Sell off

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Sell off

Sale of securities under pressure. See: Dumping.

Sell Off

The rapid sale of a security by a large number of holders. This increases the supply of the security available for sale and therefore drives down the price. Sell-offs occur for a number of reasons. A stock may drop suddenly in price if its company issues a negative earnings report, or if there are reports of a new technology rendering the company's product obsolete, or if the company's costs rise. Sell-offs also happen for other, perhaps less rational reasons. For example, a natural disaster, which may or may not affect supplies, can cause a sell-off. See also: Panic Sale.
References in periodicals archive ?
The French firm said that it has sold off its insurance brokerage Bluefin in a GBP295m deal.
Saudi Arabia has sold off $1.2 billion of its $9.2 billion holdings in European equities since May, Reuters reported.
Shelter, the housing and homelessness charity, has revealed that more than 3,700 homes in the region could be sold off to the private market due to Government proposals to fund the Right to Buy scheme.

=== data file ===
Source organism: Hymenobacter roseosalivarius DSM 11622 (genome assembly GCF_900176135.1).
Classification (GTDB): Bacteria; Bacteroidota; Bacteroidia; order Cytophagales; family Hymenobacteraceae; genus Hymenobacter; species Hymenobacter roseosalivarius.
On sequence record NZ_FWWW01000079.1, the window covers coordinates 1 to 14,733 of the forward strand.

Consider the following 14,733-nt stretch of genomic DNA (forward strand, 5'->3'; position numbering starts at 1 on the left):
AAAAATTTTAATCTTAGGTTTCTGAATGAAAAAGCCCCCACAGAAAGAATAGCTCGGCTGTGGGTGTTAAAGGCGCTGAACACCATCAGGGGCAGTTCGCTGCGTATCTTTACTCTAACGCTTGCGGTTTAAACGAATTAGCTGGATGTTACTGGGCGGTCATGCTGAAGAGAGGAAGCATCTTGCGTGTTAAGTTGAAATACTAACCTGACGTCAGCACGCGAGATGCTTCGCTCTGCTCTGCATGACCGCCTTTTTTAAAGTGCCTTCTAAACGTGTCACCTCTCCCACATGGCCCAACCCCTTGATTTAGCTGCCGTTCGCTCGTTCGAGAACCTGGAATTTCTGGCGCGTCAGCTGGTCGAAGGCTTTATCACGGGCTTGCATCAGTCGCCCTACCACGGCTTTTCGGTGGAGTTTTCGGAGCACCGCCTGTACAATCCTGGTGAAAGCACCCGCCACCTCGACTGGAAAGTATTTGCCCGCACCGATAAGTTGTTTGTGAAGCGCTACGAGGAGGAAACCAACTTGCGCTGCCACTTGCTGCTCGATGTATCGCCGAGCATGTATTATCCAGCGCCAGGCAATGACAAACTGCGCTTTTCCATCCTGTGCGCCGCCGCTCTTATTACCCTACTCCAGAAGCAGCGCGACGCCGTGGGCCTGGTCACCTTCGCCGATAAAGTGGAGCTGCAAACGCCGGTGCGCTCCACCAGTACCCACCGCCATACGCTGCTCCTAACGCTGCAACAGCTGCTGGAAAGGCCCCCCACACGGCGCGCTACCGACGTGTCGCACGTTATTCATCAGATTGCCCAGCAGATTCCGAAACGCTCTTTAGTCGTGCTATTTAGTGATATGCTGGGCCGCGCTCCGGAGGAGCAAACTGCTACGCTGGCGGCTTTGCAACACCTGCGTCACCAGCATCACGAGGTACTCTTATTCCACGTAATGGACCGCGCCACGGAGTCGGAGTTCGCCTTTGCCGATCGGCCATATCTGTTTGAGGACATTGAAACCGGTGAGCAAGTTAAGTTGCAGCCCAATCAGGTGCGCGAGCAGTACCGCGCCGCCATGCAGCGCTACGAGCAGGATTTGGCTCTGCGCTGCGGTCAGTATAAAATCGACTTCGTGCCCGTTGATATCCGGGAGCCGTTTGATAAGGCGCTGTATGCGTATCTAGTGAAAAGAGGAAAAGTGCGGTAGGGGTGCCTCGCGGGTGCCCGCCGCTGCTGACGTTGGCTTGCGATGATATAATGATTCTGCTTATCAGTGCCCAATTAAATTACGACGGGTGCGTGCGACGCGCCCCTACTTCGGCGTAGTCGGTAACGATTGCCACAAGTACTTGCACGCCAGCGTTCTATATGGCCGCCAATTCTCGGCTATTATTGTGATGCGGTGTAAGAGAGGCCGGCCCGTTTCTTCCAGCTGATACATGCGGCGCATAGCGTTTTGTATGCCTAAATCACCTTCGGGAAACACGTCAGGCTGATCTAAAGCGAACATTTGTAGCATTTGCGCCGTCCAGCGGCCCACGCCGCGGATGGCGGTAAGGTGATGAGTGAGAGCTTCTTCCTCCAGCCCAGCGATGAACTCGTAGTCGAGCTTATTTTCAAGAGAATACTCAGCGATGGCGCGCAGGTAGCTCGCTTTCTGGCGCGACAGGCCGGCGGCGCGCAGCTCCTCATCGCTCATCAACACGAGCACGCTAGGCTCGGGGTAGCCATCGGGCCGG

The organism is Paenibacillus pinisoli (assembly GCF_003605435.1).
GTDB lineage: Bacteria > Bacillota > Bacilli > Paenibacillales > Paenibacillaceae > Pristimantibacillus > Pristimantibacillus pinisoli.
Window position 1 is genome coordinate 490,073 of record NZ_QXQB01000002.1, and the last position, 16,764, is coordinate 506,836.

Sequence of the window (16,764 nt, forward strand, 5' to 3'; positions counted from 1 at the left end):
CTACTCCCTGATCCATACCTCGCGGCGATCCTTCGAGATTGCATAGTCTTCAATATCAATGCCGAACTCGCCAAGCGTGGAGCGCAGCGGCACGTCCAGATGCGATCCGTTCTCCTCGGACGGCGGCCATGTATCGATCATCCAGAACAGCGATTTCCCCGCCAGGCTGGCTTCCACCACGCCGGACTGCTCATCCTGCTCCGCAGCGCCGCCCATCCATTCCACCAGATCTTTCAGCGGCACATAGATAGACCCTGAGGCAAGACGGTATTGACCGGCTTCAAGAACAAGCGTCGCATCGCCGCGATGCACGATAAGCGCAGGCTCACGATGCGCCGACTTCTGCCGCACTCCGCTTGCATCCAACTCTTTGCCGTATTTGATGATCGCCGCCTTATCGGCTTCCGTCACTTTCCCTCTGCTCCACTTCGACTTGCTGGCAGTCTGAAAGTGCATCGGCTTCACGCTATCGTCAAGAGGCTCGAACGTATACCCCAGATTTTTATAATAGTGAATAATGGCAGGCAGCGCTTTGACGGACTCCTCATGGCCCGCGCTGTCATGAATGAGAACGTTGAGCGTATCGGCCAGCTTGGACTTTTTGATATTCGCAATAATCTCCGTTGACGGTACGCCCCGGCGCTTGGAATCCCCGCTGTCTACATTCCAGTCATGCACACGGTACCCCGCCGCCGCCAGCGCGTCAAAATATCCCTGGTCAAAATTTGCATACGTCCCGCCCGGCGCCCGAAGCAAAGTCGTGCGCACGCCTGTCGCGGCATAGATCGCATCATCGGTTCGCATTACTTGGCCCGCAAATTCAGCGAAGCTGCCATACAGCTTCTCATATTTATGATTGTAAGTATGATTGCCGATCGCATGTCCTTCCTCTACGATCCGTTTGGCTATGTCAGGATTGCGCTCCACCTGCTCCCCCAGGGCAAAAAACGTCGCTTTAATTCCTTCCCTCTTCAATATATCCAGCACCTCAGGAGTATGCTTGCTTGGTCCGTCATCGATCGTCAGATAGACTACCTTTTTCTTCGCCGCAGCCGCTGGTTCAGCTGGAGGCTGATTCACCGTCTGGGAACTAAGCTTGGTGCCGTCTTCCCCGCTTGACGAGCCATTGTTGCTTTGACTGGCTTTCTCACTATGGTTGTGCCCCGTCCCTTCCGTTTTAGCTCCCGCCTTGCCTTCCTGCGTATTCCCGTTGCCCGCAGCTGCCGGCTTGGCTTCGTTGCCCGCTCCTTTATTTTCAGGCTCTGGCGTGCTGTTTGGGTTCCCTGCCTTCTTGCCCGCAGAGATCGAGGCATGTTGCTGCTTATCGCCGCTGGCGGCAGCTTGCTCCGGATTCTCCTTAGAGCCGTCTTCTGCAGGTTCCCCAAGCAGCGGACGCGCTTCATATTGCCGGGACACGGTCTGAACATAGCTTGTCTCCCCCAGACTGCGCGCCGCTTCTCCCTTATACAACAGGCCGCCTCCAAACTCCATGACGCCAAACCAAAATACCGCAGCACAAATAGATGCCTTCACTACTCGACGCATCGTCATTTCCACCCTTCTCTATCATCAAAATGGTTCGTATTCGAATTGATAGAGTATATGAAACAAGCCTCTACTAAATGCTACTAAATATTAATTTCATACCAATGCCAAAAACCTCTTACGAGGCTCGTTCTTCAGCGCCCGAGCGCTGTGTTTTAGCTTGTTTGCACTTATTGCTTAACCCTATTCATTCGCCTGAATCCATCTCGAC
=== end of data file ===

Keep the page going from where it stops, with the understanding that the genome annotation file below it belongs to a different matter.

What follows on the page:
So the Tories have sold off some RBS shares at a loss of PS1.1billion.
This is an increase of 37% on the 110 homes sold off in 2013-14 and is well ahead of the 9% increase across England.
Now George Osborne has sold off our stake in Eurostar for just PS757million.
Momentum names - typically high-growth companies mostly in the tech and biotech sectors that led 2013's rally - have sold off in recent weeks but appeared to stabilize earlier this week.
A report by Business Day states that the fixed assets of Hall Longmore, the last remaining company 'to be disposed of in Murray & Robert's Construction Products Africa unit of companies', were sold off at net book value.
Investors also sold off short-term bonds, sending the yield on the one-month Treasury note to 0.31 percent, its highest level since 2008, up from 0.15 percent Monday.
Between 1999-2010 under Tony Blair and Gordon Brown's tenure, under a Labour Government, 213 school fields were sold off.
Unable to provide even a square meal to her little girls, Purnima Halder sold off her daughters for a meagre sum of ` 185.
Unite regional officer Kevin Hepworth said: "This is a bombshell for those workers at Remploy factories that will be sold off. This is a cruel blow, hacking away at the retirement incomes of workers with disabilities."